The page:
Monday, December 14, 2009

Torture or Progress?

The world at large has spent a lot of time lately discussing what types of torture are humane. Yes, I know, "humane torture" has to be a whopper of an oxymoron, but there are people who are worried about it. Those who classify the tortures put privacy way down on the list of things to worry about. Prisoners cannot expect privacy, full stop. If you are imprisoned then you are going to be watched 24/7.

Now let's reverse that idea. If you are watched 24/7 does that make you a prisoner, does that make you a victim of torture? Nope, not necessarily. What that might make you is a citizen of a technology-laden society. Not so slowly but surely our regular, day-to-day lives are fully entwined with the computer revolution. Less and less the regular business of living is conducted face to face, or envelope to envelope. More and more bills are paid online, banking is taken care of online, business is conducted online, schooling is happening online, shopping is online, information gathering is online, personal and social contact is online. Nor are we limited to land-locked computers; there are a multitude of small and hand-held devices on the market that allow you to do pretty much everything you can do on those computers and phones sitting on your desk.

Thanks to these computerized products virtually everything we do is known to someone else, sometimes lots of others. Get in a car and use your GPS and someone out there knows precisely where you are going, and any detours you are making along the way. Stop in a store and use a charge card and someone knows precisely where you were and when and how much you spent on what. Send a message, text or email, and someone out there knows who you are talking to, for how long, and yes, they can, if they wish, know just what you said. Privacy, as we once defined it, no longer applies. We aren't living in a private world.

There is no expectation of privacy in the work world either, something the courts have settled. Businesses regularly use keystroke programs and video cameras and audio recorders to check up on those who work for them or who are in their businesses as visitors. When you hear "This call may be monitored for quality assurance purposes" you had better believe that someone is listening in on your conversation.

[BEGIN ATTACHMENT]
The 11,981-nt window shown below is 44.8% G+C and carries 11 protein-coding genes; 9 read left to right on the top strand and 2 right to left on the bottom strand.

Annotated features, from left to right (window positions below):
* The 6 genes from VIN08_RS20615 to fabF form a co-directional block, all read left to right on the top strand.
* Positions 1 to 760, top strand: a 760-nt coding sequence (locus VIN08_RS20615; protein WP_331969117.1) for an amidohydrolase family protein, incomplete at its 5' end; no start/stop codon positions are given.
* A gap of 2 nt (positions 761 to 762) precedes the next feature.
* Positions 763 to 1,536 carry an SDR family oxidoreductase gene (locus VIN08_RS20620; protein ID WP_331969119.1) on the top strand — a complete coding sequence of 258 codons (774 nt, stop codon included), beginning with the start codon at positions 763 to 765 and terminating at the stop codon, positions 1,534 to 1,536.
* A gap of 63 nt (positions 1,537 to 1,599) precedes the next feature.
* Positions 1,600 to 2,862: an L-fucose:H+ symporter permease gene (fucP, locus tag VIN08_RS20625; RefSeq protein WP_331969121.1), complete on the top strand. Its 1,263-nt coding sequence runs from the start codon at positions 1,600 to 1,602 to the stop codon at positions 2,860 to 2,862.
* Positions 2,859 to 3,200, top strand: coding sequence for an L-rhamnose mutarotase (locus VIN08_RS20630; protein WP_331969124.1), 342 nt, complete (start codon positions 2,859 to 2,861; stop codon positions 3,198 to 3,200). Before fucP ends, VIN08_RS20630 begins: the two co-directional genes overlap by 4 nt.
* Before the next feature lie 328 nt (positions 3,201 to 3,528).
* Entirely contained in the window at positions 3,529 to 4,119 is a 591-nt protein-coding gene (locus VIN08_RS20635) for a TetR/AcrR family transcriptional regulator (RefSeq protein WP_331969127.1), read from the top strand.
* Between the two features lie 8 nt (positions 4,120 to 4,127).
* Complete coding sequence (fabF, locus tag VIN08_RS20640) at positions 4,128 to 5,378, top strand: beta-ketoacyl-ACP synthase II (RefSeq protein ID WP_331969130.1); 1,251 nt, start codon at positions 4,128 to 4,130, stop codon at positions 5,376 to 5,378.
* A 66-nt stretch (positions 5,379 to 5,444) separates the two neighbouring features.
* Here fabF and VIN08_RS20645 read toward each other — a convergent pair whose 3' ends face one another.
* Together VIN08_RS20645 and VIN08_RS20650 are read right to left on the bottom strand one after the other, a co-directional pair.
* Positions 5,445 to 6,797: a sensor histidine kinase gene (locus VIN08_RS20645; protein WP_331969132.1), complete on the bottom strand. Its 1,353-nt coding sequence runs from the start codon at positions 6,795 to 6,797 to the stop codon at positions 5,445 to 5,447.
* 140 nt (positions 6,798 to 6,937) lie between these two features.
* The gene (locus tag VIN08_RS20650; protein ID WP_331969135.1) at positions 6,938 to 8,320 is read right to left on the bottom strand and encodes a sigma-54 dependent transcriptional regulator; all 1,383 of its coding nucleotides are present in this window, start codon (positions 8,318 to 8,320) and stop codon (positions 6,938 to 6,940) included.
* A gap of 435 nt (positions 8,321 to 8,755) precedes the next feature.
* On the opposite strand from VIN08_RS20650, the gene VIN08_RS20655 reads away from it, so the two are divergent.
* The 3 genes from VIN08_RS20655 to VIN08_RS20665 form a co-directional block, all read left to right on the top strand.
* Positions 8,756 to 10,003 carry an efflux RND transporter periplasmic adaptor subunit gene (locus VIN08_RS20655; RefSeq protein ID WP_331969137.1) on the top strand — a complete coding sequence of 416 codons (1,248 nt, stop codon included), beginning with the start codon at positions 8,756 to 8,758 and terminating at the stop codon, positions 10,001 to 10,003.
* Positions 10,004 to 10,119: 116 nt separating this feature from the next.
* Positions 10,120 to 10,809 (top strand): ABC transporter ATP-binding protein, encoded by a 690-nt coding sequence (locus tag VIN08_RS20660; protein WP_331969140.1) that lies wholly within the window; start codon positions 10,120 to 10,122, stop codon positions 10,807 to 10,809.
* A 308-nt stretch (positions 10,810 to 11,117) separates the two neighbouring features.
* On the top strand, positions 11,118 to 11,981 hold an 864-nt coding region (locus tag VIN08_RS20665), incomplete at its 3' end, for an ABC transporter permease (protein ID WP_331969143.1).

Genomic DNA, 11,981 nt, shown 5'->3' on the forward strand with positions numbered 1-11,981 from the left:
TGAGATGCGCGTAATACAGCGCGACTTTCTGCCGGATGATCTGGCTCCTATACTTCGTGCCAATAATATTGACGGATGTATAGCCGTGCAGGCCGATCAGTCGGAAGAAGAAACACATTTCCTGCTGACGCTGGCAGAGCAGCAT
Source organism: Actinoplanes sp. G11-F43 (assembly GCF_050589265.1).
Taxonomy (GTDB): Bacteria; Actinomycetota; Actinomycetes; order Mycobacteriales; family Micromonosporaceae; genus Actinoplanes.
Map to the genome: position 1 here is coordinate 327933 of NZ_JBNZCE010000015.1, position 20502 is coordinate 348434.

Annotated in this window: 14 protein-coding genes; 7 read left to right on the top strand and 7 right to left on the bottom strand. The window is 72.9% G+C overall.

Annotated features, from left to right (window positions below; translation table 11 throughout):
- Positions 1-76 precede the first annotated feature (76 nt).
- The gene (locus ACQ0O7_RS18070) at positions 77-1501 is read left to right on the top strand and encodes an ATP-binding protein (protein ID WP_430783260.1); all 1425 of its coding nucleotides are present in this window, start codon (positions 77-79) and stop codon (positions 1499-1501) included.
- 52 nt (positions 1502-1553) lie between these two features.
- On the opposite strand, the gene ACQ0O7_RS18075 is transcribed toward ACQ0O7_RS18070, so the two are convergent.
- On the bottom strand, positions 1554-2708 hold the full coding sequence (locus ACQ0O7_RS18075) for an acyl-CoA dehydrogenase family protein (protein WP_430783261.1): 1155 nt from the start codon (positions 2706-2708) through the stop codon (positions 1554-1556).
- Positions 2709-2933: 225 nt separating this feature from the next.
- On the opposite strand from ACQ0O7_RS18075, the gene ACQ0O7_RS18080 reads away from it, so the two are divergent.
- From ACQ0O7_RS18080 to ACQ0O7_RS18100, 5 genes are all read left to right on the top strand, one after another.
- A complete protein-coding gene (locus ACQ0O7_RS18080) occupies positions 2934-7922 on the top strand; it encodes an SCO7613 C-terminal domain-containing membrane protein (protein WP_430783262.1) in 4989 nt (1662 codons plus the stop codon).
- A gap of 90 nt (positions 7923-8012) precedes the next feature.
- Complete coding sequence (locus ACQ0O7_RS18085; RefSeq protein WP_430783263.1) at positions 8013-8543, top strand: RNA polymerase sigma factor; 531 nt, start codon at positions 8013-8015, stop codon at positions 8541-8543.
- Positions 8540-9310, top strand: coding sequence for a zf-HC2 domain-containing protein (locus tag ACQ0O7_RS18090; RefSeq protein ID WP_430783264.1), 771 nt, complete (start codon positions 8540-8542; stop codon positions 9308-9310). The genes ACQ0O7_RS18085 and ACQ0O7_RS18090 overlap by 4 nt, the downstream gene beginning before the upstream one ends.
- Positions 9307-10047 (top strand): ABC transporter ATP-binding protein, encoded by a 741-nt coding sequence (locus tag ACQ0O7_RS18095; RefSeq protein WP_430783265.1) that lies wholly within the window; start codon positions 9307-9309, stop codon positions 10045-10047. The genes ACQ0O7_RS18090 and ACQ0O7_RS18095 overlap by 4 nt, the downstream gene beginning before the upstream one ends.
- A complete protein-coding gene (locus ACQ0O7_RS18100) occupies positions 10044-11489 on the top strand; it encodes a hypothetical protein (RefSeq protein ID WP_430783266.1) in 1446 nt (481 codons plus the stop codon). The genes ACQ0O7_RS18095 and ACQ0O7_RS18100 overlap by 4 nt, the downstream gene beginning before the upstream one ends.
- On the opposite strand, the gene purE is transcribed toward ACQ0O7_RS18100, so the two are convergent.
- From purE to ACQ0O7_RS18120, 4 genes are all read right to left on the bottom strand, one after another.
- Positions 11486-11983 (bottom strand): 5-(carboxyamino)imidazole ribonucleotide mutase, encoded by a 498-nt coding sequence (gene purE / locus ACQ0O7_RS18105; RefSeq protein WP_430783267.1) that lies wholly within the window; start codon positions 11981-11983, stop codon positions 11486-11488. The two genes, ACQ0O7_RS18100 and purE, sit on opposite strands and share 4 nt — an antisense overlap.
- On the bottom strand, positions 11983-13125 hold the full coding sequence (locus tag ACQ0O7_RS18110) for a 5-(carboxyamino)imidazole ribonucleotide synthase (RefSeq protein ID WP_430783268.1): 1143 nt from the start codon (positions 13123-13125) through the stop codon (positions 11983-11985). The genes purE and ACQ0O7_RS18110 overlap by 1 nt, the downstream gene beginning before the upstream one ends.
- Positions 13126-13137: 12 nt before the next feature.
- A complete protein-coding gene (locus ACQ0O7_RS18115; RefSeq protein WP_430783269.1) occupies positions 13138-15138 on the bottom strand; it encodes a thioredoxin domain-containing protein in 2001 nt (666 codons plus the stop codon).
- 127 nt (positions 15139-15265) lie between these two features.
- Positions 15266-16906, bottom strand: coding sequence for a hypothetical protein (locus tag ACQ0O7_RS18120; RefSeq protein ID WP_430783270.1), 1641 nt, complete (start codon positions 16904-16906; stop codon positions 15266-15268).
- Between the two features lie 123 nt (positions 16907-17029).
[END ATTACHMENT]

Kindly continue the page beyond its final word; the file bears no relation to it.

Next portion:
There is another correlative to this. Because we are so interconnected, others believe that we should be contactable at all times. Where once business was considered a 9 to 5 idea, today it's not. And not just business either. Once, if you wanted to contact a friend to see how they were doing, you needed to keep in mind whether or not they were working or likely to be home. Social contact was what took place through a landlocked home phone or face to face. Most homes had a cutoff time after which phone calls were not taken or allowed in--you might wake sleeping people in the household. Today there are no such limits. It doesn't matter what you are doing or where you are; your friends can contact you at any time, without limits.

We've all had the experience of being in a store and being forced to listen to cellphone conversations taking place. Or being stuck on a bus or train when those conversations were going on. We've all seen those people walking city streets while furiously texting messages or having cellphone conversations, and who have no sense of what is going on around them. They step off of curbs still texting or talking, without checking what the traffic situation is. They expect you to walk around them. What's worse to me is when you see two people or a small group of people sitting down at a restaurant, presumably to see each other, to socialize, and at least one person, if not more, is busy texting throughout the meal.*** The same for business meetings, lectures and school classes. The old song said: "When I'm not with the one I love, I love the one I'm with." Passe today. There's no such thing as not being with someone--just hit the on button.

Far from valuing privacy in general or private moments in specific, lots of people today believe that the opposite of privacy is what is valuable. They seem to feel that instant contact, 24/7 is a gift. They believe that being accessible at all times is a right and privilege. Try not picking up a ringing cellphone or, gasp, having it turned off, and watch some people go ballistic. How dare you not be available when it was convenient for the caller/texter! Never mind what the law says--what better time to have a mind-engaging conversation then when you are driving 60 mph on a congested highway somewhere.

The right to privacy is not specifically delineated in the Constitution but is derived from the penumbra. For years we have argued about having that right, but we're pretty much shooting down any right to privacy through our love affair with technology. There are still some who would like to have it both ways--we get privacy and we get 24/7 access to anyone and anything we want. Unfortunately it doesn't work that way.